One mechanism giving fleshy algae a competitive advantage over corals during reef degradation is algal-induced and microbially-mediated hypoxia (typically less than 69.5 µmol oxygen L−1). During hypoxic conditions oxygen availability becomes insufficient to sustain aerobic respiration in most metazoans. Algae are more tolerant of low oxygen conditions and may outcompete corals weakened by hypoxia. A key question on the ecological importance of this mechanism remains unanswered: How extensive are local hypoxic zones in highly turbulent aquatic environments, continuously flushed by currents and wave surge? To better understand the concert of biological, chemical, and physical factors that determine the abundance and distribution of oxygen in this environment, we combined 3D imagery, flow measurements, macro- and micro-organismal abundance estimates, and experimentally determined biogenic oxygen and carbon fluxes as input values for a 3D bio-physical model. The model was first developed and verified for controlled flume experiments containing coral and algal colonies in direct interaction. We then developed a three-dimensional numerical model of an existing coral reef plot off the coast of Curaçao where oxygen concentrations for comparison were collected in a small-scale grid using fiberoptic oxygen optodes. Oxygen distribution patterns given by the model were a good predictor for in situ concentrations and indicate widespread localized differences exceeding 50 µmol L-1 over distances less than a decimeter. This suggests that small-scale hypoxic zones can persist for an extended period of time in the turbulent environment of a wave- and surge- exposed coral reef. This work highlights how the combination of three-dimensional imagery, biogenic fluxes, and fluid dynamic modeling can provide a powerful tool to illustrate and predict the distribution of analytes (e.g., oxygen or other bioactive substances) in a highly complex system.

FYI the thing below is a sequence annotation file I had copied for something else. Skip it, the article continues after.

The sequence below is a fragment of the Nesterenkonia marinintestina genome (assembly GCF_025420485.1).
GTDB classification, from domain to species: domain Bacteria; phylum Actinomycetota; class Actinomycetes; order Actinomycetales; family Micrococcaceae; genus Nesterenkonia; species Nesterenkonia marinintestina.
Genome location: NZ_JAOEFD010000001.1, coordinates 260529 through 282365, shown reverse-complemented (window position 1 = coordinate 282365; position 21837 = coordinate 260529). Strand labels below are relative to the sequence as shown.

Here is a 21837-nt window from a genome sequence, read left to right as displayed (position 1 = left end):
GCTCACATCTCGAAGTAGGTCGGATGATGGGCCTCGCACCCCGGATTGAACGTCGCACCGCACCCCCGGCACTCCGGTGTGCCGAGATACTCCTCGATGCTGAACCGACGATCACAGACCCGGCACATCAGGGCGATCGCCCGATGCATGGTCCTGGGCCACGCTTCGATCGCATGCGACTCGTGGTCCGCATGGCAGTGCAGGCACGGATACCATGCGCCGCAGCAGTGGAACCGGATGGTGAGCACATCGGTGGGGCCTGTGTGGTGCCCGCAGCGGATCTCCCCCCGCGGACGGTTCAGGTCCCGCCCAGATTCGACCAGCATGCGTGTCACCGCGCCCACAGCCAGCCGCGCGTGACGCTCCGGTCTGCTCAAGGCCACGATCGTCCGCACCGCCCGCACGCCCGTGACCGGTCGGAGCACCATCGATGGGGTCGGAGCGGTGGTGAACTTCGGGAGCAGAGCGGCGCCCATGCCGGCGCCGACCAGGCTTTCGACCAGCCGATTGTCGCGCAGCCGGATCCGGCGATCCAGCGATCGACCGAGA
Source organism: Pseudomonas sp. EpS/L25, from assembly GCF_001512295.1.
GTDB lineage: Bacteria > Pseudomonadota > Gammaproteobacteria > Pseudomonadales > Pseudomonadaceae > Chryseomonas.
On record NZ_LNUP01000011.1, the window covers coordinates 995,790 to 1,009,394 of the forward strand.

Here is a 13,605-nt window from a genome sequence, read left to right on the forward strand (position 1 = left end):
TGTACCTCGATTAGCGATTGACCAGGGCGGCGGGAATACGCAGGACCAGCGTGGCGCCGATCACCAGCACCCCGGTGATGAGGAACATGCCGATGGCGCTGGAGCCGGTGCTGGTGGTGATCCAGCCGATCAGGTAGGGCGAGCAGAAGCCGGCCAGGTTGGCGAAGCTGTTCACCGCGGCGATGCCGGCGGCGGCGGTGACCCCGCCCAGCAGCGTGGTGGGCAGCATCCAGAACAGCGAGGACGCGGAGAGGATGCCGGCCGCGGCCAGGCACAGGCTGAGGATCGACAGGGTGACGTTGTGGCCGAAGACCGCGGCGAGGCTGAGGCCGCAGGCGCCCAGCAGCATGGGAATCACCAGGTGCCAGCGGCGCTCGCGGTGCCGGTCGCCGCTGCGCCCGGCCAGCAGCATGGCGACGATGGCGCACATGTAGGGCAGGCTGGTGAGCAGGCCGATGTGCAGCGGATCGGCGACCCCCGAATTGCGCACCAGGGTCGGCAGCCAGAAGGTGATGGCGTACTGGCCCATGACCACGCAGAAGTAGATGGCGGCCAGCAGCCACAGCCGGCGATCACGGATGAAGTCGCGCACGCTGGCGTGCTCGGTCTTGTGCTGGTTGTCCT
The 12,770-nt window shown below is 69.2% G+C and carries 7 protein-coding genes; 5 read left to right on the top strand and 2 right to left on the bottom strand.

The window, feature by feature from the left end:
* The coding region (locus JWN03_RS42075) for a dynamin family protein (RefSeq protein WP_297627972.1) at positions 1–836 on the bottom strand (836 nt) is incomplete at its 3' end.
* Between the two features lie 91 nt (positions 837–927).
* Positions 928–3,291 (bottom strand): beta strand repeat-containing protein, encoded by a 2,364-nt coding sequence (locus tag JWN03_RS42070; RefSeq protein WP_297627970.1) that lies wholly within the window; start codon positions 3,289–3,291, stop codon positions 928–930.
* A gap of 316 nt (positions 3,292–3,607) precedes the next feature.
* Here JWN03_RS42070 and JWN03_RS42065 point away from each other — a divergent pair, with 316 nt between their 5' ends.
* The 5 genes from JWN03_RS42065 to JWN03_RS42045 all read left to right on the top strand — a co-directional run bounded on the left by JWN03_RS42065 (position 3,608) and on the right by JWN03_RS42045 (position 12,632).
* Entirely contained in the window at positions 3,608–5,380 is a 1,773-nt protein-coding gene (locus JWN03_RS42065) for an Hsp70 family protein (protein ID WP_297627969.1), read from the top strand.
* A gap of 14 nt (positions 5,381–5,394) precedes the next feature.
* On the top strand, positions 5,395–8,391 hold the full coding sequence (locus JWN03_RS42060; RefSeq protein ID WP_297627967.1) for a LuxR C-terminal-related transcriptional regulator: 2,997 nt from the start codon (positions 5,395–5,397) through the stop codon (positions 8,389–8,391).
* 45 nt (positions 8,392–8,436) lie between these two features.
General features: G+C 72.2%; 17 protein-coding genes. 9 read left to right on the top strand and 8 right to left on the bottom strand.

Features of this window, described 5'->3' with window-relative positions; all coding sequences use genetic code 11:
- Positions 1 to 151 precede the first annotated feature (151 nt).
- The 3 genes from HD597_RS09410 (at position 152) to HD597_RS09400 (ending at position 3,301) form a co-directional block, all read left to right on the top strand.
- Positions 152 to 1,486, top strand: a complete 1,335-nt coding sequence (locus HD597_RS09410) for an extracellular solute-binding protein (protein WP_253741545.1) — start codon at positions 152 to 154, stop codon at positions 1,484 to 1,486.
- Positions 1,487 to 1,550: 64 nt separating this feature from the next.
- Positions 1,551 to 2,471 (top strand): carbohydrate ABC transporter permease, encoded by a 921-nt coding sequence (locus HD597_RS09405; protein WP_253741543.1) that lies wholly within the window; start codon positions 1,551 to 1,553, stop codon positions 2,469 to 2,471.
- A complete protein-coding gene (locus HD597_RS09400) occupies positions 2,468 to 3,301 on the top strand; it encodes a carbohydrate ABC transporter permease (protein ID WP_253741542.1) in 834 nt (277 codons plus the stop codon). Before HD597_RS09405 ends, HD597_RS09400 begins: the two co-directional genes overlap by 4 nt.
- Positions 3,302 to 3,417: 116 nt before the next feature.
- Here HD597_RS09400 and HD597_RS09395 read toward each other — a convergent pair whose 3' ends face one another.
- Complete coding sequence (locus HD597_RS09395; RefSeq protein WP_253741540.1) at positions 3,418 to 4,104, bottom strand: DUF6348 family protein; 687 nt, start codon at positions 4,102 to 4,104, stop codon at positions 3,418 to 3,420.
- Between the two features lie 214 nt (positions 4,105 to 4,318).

Linda Wegley Kelly
Larval settlement in wave-dominated, nearshore environments is the most critical life stage for a vast array of marine invertebrates, yet it is poorly understood and virtually impossible to observe in situ. Using a custom-built flume tank that mimics the oscillatory fluid flow over a shallow coral reef, we show that millimeter-scale benthic topography increases the settlement of slow-swimming coral larvae by an order of magnitude relative to flat substrates. Particle tracking velocimetry of flow fields revealed that millimeter-scale ridges introduced regions of flow recirculation that redirected larvae toward the substrate surface and decreased the local fluid speed, effectively increasing the window of time for larvae to settle. In agreement with experiments, computational fluid dynamics modeling and agent-based larval simulations also showed significantly higher settlement on ridged substrates. These findings highlight how physics-based substrate design can create new opportunities to increase larval recruitment for ecosystem restoration.
ABSTRACT: The widespread loss of stony reef-building coral populations has been compounded by the low settlement and survival of coral juveniles. To rebuild coral communities, restoration practitioners have developed workflows to settle vulnerable coral larvae in the laboratory and outplant settled juveniles back to natural and artificial reefs. These workflows often make use of natural biochemical settlement cues, which are presented to swimming larvae to induce settlement. This paper establishes the potential for inorganic cues to complement these known biochemical effects. Settlement substrates were fabricated from calcium carbonate, a material present naturally on reefs, and modified with additives including sands, glasses, and alkaline earth carbonates. Experiments with larvae of two Caribbean coral species revealed additive-specific settlement preferences that were independent of bulk surface properties such as mean roughness and wettability. Instead, analyses of the substrates suggest that settling coral larvae can detect localized topographical features more than an order of magnitude smaller than their body width and can sense and positively respond to soluble inorganic minerals such as silica (SiO2) and strontianite (SrCO3). These findings open a new area of research in coral reef restoration, in which composite substrates can be designed with a combination of natural organic and inorganic additives to increase larval settlement and perhaps also improve post-settlement growth, mineralization, and defense.